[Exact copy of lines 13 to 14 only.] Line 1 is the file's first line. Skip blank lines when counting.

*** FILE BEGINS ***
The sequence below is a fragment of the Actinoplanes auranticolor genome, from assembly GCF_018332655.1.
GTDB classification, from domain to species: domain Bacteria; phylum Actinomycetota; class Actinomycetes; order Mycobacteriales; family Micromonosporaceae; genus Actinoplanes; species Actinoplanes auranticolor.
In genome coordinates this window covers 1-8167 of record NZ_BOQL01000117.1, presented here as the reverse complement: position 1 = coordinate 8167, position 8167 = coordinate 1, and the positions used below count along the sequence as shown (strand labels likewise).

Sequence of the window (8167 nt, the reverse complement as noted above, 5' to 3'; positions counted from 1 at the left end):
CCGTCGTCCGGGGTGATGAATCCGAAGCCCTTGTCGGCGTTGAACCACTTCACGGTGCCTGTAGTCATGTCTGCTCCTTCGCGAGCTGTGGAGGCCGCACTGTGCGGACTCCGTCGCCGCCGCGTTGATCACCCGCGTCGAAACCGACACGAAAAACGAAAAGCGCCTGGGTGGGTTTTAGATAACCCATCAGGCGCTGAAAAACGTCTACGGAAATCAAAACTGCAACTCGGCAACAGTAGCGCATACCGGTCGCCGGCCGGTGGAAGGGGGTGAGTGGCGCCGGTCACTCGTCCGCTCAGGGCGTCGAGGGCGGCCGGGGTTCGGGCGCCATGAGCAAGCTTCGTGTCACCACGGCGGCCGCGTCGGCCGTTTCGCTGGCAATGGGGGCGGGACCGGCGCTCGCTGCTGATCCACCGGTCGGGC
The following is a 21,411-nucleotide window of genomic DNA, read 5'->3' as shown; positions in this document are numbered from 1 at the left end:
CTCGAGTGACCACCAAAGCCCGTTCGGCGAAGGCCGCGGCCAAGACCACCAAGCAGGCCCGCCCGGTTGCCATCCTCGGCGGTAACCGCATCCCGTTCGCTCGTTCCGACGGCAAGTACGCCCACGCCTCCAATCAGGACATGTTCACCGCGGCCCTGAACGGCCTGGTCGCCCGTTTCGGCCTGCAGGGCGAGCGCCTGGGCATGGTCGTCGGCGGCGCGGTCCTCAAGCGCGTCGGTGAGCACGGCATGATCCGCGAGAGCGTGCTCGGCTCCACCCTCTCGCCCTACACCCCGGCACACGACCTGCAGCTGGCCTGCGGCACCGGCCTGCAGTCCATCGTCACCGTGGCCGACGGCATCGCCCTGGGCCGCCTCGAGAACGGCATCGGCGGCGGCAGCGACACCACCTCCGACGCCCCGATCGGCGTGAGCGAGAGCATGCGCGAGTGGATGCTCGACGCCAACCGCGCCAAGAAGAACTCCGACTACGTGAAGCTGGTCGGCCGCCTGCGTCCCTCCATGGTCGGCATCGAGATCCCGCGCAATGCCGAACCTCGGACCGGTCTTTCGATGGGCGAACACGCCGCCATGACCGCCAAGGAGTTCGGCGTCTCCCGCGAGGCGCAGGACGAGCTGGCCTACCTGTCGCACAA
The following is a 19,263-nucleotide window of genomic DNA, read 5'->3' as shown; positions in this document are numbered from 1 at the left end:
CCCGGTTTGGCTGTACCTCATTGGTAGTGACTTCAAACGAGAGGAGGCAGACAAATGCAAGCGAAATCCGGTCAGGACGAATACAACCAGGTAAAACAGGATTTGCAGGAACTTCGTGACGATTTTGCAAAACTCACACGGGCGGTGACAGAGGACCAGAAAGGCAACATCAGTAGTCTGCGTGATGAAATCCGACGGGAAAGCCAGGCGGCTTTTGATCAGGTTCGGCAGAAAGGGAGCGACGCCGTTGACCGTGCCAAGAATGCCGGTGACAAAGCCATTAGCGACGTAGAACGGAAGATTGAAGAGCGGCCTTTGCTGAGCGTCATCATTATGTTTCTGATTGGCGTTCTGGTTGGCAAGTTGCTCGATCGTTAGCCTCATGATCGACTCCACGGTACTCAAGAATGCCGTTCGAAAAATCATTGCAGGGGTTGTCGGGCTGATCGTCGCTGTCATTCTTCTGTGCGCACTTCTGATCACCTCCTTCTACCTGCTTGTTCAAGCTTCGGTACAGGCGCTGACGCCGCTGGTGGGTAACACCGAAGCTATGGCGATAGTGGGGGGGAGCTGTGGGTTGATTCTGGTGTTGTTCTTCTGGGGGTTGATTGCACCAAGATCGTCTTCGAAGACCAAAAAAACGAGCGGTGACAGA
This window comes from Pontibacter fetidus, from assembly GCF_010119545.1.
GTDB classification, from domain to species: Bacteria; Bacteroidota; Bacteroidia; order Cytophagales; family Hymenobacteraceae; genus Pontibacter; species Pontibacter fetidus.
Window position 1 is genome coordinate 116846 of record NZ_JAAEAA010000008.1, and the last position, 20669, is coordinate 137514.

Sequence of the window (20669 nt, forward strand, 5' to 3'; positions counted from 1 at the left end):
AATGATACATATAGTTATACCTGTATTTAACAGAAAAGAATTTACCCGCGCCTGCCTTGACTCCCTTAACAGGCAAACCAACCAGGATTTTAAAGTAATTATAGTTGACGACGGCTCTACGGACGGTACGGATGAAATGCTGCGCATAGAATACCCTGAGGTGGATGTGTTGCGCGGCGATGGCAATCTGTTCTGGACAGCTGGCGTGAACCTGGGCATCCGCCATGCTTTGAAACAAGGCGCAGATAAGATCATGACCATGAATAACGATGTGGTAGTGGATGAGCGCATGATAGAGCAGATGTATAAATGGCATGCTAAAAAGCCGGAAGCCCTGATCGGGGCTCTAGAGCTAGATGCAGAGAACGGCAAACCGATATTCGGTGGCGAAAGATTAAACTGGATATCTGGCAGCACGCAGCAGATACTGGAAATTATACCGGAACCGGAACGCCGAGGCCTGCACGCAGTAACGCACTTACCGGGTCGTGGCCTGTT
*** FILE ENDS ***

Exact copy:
Sequence of the window (20669 nt, forward strand, 5' to 3'; positions counted from 1 at the left end):
AATGATACATATAGTTATACCTGTATTTAACAGAAAAGAATTTACCCGCGCCTGCCTTGACTCCCTTAACAGGCAAACCAACCAGGATTTTAAAGTAATTATAGTTGACGACGGCTCTACGGACGGTACGGATGAAATGCTGCGCATAGAATACCCTGAGGTGGATGTGTTGCGCGGCGATGGCAATCTGTTCTGGACAGCTGGCGTGAACCTGGGCATCCGCCATGCTTTGAAACAAGGCGCAGATAAGATCATGACCATGAATAACGATGTGGTAGTGGATGAGCGCATGATAGAGCAGATGTATAAATGGCATGCTAAAAAGCCGGAAGCCCTGATCGGGGCTCTAGAGCTAGATGCAGAGAACGGCAAACCGATATTCGGTGGCGAAAGATTAAACTGGATATCTGGCAGCACGCAGCAGATACTGGAAATTATACCGGAACCGGAACGCCGAGGCCTGCACGCAGTAACGCACTTACCGGGTCGTGGCCTGTT